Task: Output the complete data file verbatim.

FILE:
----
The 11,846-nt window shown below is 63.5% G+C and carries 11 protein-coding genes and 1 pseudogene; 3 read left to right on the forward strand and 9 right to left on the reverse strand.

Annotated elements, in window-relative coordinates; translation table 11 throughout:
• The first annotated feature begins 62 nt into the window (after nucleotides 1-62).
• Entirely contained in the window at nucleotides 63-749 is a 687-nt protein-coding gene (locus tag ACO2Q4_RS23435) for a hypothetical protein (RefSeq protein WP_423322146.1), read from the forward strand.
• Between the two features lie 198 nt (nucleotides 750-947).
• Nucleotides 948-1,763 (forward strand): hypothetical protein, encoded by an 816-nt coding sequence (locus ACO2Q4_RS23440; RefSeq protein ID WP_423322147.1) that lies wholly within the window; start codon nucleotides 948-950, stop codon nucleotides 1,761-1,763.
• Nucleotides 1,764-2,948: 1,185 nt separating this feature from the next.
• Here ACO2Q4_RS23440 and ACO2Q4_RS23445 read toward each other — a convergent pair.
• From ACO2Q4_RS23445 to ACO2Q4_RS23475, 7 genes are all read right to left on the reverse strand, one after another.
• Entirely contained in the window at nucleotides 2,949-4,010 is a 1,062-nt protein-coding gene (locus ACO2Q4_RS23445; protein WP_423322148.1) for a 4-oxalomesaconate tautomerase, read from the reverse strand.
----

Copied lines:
The 11,846-nt window shown below is 63.5% G+C and carries 11 protein-coding genes and 1 pseudogene; 3 read left to right on the forward strand and 9 right to left on the reverse strand.

Annotated elements, in window-relative coordinates; translation table 11 throughout:
• The first annotated feature begins 62 nt into the window (after nucleotides 1-62).
• Entirely contained in the window at nucleotides 63-749 is a 687-nt protein-coding gene (locus tag ACO2Q4_RS23435) for a hypothetical protein (RefSeq protein WP_423322146.1), read from the forward strand.
• Between the two features lie 198 nt (nucleotides 750-947).
• Nucleotides 948-1,763 (forward strand): hypothetical protein, encoded by an 816-nt coding sequence (locus ACO2Q4_RS23440; RefSeq protein ID WP_423322147.1) that lies wholly within the window; start codon nucleotides 948-950, stop codon nucleotides 1,761-1,763.
• Nucleotides 1,764-2,948: 1,185 nt separating this feature from the next.
• Here ACO2Q4_RS23440 and ACO2Q4_RS23445 read toward each other — a convergent pair.
• From ACO2Q4_RS23445 to ACO2Q4_RS23475, 7 genes are all read right to left on the reverse strand, one after another.
• Entirely contained in the window at nucleotides 2,949-4,010 is a 1,062-nt protein-coding gene (locus ACO2Q4_RS23445; protein WP_423322148.1) for a 4-oxalomesaconate tautomerase, read from the reverse strand.